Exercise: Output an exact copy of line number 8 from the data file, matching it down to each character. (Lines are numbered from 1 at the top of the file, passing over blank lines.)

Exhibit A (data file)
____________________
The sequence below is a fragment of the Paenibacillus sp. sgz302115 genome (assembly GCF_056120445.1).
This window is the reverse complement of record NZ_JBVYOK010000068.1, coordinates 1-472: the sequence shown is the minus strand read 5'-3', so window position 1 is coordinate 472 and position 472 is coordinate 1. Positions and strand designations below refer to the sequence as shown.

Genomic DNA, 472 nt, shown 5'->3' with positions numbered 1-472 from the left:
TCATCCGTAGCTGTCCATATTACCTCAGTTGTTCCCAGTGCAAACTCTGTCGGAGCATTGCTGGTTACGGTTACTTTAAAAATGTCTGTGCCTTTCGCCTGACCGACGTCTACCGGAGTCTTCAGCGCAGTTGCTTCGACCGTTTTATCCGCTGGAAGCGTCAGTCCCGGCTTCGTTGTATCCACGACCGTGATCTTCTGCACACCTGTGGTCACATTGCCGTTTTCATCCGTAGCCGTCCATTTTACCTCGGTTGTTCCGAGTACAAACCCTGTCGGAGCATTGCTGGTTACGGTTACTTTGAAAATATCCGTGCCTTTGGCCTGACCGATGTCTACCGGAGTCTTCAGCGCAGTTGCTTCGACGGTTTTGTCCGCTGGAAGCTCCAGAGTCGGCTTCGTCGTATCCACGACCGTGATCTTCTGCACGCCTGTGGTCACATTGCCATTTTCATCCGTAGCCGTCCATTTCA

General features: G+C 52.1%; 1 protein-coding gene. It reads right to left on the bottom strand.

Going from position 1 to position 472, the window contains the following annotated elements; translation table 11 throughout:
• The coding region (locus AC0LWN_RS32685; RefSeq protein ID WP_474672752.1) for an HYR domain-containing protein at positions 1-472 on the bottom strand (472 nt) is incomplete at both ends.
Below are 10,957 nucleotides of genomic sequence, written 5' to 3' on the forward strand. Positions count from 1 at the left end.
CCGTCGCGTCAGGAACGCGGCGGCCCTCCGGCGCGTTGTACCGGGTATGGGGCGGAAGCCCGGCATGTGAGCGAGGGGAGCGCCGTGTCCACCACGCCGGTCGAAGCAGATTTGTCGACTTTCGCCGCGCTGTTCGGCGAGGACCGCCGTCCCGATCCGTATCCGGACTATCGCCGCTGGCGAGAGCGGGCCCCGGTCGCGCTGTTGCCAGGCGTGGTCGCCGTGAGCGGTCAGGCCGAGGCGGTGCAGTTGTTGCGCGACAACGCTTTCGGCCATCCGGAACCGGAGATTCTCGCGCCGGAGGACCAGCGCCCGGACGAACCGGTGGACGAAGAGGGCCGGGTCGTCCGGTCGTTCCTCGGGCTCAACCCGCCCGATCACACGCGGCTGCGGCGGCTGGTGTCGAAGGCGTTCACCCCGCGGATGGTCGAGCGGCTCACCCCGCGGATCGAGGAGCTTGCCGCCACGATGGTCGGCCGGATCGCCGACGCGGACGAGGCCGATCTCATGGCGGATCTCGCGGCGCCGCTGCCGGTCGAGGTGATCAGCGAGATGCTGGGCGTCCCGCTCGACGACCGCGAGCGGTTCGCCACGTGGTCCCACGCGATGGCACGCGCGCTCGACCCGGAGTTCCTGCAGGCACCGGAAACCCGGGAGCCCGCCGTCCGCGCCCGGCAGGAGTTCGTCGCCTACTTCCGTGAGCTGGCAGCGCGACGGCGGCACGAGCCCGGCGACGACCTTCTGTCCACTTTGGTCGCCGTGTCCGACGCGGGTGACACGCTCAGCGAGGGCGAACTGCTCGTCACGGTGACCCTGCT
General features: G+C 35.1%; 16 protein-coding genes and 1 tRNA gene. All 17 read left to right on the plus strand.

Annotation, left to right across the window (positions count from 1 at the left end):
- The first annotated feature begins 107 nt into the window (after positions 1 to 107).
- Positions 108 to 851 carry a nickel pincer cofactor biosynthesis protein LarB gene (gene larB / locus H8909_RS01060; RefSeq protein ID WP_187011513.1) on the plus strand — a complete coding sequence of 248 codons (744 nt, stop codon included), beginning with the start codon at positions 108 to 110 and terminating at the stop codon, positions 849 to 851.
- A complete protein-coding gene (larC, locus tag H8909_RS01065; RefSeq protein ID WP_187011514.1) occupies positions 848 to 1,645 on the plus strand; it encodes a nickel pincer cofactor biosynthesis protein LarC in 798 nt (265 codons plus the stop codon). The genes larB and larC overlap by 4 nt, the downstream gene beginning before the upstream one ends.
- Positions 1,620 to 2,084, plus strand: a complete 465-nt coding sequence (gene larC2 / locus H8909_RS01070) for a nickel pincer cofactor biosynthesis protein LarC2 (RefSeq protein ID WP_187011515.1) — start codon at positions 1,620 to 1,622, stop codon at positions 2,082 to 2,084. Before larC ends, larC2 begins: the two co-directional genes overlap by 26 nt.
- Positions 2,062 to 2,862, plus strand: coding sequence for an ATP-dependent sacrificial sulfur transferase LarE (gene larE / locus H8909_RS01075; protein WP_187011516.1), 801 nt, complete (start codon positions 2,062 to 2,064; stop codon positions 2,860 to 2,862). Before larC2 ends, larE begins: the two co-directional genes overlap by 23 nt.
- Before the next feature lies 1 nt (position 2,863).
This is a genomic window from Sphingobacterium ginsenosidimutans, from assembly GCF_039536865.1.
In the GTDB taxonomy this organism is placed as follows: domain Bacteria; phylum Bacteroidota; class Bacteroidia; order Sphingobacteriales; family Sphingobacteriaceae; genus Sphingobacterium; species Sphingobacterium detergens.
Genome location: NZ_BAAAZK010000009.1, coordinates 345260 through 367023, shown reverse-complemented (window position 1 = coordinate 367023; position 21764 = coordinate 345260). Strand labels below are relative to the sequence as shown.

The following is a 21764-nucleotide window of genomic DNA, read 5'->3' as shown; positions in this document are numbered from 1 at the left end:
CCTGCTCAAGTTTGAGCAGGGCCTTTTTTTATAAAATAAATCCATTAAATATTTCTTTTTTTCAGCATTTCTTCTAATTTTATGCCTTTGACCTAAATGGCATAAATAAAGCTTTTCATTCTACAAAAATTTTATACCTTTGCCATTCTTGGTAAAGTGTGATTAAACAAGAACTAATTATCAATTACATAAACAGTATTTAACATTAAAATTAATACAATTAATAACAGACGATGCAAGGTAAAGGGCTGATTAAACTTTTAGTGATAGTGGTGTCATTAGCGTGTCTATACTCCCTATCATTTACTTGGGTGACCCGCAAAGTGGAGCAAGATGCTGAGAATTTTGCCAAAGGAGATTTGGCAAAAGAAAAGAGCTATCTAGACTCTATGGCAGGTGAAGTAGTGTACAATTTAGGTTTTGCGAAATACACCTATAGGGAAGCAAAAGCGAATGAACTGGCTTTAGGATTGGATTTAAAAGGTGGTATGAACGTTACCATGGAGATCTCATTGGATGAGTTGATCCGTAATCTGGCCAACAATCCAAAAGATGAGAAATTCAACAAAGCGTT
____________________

Below are 10,957 nucleotides of genomic sequence, written 5' to 3' on the forward strand. Positions count from 1 at the left end.